Credit Check

Kids rack up university credits right there in high school. And their districts and colleges ring up ample revenues in the process. But are the students really learning?

However, Kral and others point out that less than two years before, a May 1999 internal audit showed several deficiencies.

The school's own audit of the dual credit program, performed by internal audits director Ronnie Darden, found inadequate record-keeping in several areas.

According to the audit, the colleges within NHMCCD broke SACS credentialing criteria by not obtaining proper faculty transcripts. Other deficiencies included missing admissions forms, dual credit waivers issued for incorrect amounts, and bookkeeping errors that allowed students to re-enroll in the dual credit program even when they had a below-C average.

Also, in a major violation of the coordinating board rules, NHMCCD had not even executed operating agreements with all participating ISDs during the fall of 1998, but students were signing up for the courses anyway.

While the deficiencies were apparently corrected in time for the SACS review this spring, Kral and others still feel there could be more problems before the next SACS review in 2011. And if there are, they aren't sure how the faculty will become aware of them.

Even more than the audit problems, the critics don't think that high schools are the best place to begin teaching college classes. Kral, who taught in public high schools for ten years before coming to NHMCCD, thinks many students lack the necessary maturity. And she isn't the only one.

"It is simply not possible to teach a college course in the high school milieu," says Bud Frankenberger, special assistant to the president of the University of Texas-Pan American in the South Texas town of Edinburg.

Frankenberger thinks the idea is rife with problems. Also an English professor, Frankenberger works with the Texas Business and Education Coalition, a group with the goal of improving public policy for public schools.

"The coordinating board rules are written rather permissively; there's no quality control," he says. More than that, Frankenberger's small study of dual credit students at UT-Pan American shows cause for concern.

In a freshman class at Pan American, only 18 to 20 percent of students who had taken concurrent dual credit courses made a GPA of 3.0 or higher. And even though concurrent dual credit supporters argue that the program attracts the brightest, most self-motivated kids, one in four former concurrent credit students didn't make a 2.0.

"Concurrent dual credit is a low expectancy program; it is teaching towards the mean," says Frankenberger.

Frankenberger argues that shorter class time, lack of convenient access to college libraries and labs, and everyday high school interruptions like ringing bells and requests for hall passes create an environment very different from a college campus. And class discussions can be limited by student maturity level.

Tim Howard, a political science professor at North Harris since 1990, agrees.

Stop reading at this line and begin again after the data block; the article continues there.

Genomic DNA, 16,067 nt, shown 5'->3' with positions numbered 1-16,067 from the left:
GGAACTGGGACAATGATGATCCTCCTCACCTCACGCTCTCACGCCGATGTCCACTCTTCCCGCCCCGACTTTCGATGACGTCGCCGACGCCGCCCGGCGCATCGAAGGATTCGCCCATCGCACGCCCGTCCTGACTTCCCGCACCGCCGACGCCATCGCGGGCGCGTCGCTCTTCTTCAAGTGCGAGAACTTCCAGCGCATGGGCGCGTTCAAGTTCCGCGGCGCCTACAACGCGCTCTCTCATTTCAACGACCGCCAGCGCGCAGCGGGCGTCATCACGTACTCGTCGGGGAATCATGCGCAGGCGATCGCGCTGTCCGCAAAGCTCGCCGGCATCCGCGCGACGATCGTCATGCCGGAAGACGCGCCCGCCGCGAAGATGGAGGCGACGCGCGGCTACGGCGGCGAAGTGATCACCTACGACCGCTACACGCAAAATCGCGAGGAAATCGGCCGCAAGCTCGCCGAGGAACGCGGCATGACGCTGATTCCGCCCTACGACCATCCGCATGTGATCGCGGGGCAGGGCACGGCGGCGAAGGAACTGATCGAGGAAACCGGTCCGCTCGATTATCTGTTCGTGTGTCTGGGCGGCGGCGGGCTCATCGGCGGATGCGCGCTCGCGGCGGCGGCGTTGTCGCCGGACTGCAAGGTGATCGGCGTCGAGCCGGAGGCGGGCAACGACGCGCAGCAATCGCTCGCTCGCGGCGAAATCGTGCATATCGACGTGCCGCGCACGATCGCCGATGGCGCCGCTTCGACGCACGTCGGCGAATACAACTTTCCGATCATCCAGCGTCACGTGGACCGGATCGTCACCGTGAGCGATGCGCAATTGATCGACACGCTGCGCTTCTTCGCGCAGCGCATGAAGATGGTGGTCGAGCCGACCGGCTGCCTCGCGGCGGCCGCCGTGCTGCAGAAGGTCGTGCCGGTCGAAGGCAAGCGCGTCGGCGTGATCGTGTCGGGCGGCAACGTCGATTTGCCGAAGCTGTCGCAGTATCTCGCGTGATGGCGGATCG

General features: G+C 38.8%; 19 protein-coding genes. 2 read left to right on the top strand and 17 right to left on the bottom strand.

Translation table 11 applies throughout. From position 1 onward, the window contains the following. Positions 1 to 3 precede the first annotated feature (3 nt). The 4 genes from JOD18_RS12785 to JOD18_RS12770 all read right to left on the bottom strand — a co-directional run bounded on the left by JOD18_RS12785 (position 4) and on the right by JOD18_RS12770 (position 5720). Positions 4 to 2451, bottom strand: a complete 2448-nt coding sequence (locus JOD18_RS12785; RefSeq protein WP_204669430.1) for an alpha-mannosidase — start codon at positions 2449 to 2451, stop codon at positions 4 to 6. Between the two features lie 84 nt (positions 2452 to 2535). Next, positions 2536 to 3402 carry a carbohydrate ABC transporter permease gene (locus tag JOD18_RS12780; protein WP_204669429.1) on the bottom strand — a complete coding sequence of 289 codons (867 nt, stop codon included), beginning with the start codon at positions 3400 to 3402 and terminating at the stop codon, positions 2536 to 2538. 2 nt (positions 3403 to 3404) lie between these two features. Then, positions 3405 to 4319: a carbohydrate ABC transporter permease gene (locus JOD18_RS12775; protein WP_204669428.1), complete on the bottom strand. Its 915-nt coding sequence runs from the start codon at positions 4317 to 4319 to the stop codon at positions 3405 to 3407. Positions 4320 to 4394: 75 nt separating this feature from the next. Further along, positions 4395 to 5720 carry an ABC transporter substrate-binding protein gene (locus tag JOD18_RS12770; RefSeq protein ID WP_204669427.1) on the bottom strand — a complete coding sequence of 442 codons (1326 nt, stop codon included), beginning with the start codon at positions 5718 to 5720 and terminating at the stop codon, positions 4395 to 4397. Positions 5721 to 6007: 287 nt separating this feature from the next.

Howard, who has taught high school students in college campus classes, thinks teaching college in high school is like "trying to teach a zebra to be a giraffe." He believes that topics like sodomy laws, public profanity issues and the debate over flag burning can be too controversial for the under-18 crowd.

For instance, Howard says he could never teach the famous 1971 Supreme Court case Cohen v. California in a high school environment because it involved a plaintiff who wore a jacket bearing the phrase "Fuck the draft."

"High school students like to giggle and play with each other," says Howard. "Even when you have an experienced college professor teaching high school kids, it's an iffy proposition at best." One of Howard's biggest concerns is that the high school instructors teaching dual credit aren't always experienced with college-level work.

Concerned about these courses, Howard asked some of his students currently enrolled at NHMCCD to write a short paragraph describing their experiences, if any, with concurrent dual credit. One student, Jennifer Wilson, e-mailed her thoughts to both Howard and the Houston Press.

"I don't even know where to begin," wrote Wilson, who took a microcomputer application course at Klein High School her junior year. "The class persists [sic] of typing letters, memos, graphs, etc. I feel that the level of the class was for high school level, and has no comparison to the college level….I honestly believe that the class was taught at a level just to get the high school students a passing grade."

Another student shared her thoughts about a Spanish course she had taken at Jersey Village High: "The class itself was alright [sic]. I got the chance to learn another language. I think I did not get anything from it because I don't remember anything from that class. The only reason I took this course is because I was able to get credit from it for college."

Howard also received a letter from one student who wrote about how much he had enjoyed "dool" credit.

Added to the anecdotal evidence is the time professor Davis attended a student ambassadors' dinner. Student ambassadors are chosen by NHMCCD to represent the institution at various functions. As each ambassador stood up to tell his or her story, Davis was shocked when one began to heap praises on concurrent dual credit.

"This is what her story was," remembers Davis: " 'When I was in high school, I got C's and D's until I took a concurrent dual credit course and I got a B.' " The student went on to say that the experience had taught her how "easy" college work can be, and that it had given her confidence to go to college.

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